By Jim Williams
The rocket-like explosion of the price of copper after last week’s presidential election has plateaued slightly as prices fell over half a percent Tuesday to around $2.50 a pound. Analysts say the market was due for a correction after the dramatic rally stoked by Donald Trump winning the election.
That “dramatic rally” was the highest one-week jump since 2011.
“Prices ran ahead of themselves,” said William Adams, head of Research at Fast Markets Ltd. “We’ll probably consolidate this week after the froth of last week.”
Froth…that’s a good word to use to describe the increase in price of copper. Prices for the red metal are up more than 19% from their October lows. While a jump was expected regardless of who won because both Trump and his opponent, Hillary Clinton, promised to increase U.S. infrastructure spending in their campaign – no one predicting this high of a spike.
Now, investors will play a game of wait and see. What will a Trump administration do to the economy? President-elect Trump’s choices for his cabinet could move the needle either way as investors seek a clearer understanding of the likely direction of U.S. government policy.
Carsten Menke, commodities research analyst at Julius Baer, said looking forward, Mr. Trump’s victory probably won’t have a big influence on the global balance of supply and demand for base metals, even if he delivers on his promise to boost infrastructure investment.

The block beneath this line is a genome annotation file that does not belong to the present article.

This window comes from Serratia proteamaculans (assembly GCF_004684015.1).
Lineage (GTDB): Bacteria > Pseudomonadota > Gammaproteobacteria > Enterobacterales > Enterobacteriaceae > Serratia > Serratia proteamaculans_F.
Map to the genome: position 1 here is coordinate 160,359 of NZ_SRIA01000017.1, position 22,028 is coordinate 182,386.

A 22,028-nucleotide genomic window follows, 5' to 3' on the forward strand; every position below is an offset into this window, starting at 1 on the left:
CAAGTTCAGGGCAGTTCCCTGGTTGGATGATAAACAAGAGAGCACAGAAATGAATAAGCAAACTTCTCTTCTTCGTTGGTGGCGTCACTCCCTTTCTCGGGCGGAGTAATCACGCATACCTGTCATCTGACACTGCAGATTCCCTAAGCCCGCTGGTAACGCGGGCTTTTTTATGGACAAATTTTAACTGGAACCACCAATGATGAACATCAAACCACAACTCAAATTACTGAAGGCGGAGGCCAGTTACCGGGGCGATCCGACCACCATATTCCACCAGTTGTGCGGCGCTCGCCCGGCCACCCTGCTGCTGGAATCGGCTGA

“Even an assumed 10% increase in infrastructure-related copper consumption would hardly matter on a global scale,” he wrote.
What about the new regime’s relationship with China?
What about the long-term future after the dust of last week’s election settles?
You may want to buckle up – copper’s ride is long from over!
“The copper market will start to enter a substantial supply deficit from 2021, pushing prices of the industrial metal higher”, the head of Chile’s national mining association, Diego Hernandez told the Copper 2016 industry conference in Kobe, Japan on Monday.
“Supply growth will likely begin to fall from around 2019 and the market will face a substantial deficit from around 2021 as it coincides with a recovery in demand growth,” adds Hernandez. “Driven by population growth and urbanization in China and other emerging countries, and less fossil fuel use amid climate change.
“Long-term price expectations should be much higher from 2018, if we are optimistic, or from 2020 if we are pessimistic,” he said. “Supply and demand will be tight, and then copper prices should go up,” he said, without giving specific levels.
As for the recent rally in copper prices, Hernandez said expectations for higher infrastructure spending in the United States following Donald Trump’s presidential election win was a major driver.
“Copper demand and supply are nearly balanced. But the prices went up only because of expectations,” he said, suggesting that the trend may not be sustainable.
There may be more questions than answers right now. We will keep an eye on the political and economic scenes and report here if the froth thickens, or settles.
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